Tony Blair is "shallow", Alan Milburn, the Secretary of State for Health, is "moody" and David Blunkett, the Home Secretary, needs to be watched "like a hawk". Goodness only how Lord Haskins would describe the Cabinet if he was being really candid.
The Labour peer, head of the Government's Better Regulation Task Force, certainly slashed through the red tape of political nicety with a frank and fearless assessment of ministerial ranks yesterday.
Clearly out to dispel the frequent charge that he is the original "Tony's crony", the quango king and former chairman of Northern Foods told the New Statesman that he had no time for many of those at the top of the New Labour tree.
In a blisteringly honest tour of Whitehall's finest, Lord Haskins said that the Prime Minister was a "charming fellow" but added that "his mistake has always been that he wants everyone to love him".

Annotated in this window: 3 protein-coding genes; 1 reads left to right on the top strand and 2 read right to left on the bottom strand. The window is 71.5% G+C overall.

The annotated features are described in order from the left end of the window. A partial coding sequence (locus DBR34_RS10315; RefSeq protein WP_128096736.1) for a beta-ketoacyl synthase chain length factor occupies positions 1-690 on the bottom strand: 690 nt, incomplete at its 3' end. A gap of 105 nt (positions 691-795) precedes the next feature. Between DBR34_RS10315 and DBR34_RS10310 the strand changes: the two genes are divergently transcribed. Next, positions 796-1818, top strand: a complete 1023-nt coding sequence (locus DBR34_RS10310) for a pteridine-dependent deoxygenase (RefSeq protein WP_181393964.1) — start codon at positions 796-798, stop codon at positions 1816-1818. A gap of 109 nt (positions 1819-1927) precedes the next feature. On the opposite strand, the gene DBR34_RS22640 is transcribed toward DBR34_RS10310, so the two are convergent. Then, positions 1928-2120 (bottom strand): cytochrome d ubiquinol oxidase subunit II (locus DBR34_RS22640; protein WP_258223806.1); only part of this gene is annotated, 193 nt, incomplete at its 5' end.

He revealed that Robin Cook, the Leader of the Commons and former foreign secretary, had suggested that Mr Blair was "a broad river that runs shallow". He said: "I thought that was an interesting analogy, something in it."
Adding his own character analysis, Lord Haskins said that "Blair is not a big political thinker. That's the difficulty with Blair. He's not interested in delivery." With the Prime Minister having staked his political reputation and entire second term on just that delivery, Downing Street is not likely to have the red carpet ready for his next visit.
Lord Haskins ventured that the Home Secretary had to be monitored very closely. "He's a strange mixture, David. One minute, he'll be doing something draconian, Victorian, moral stuff and the next he will do something really adventurous and bright."
Mr Milburn failed to escape lightly. "He has a terrible reputation for being moody and quick-tempered. I remember him as mild and genial. As soon as he got into the Cabinet, he became a rottweiler."
Some suggest that Lord Haskins' bitterness might be connected with the fact that his most recent report was rejected by the Department of Trade and Industry. Others think he's simply speaking his mind.Reuse content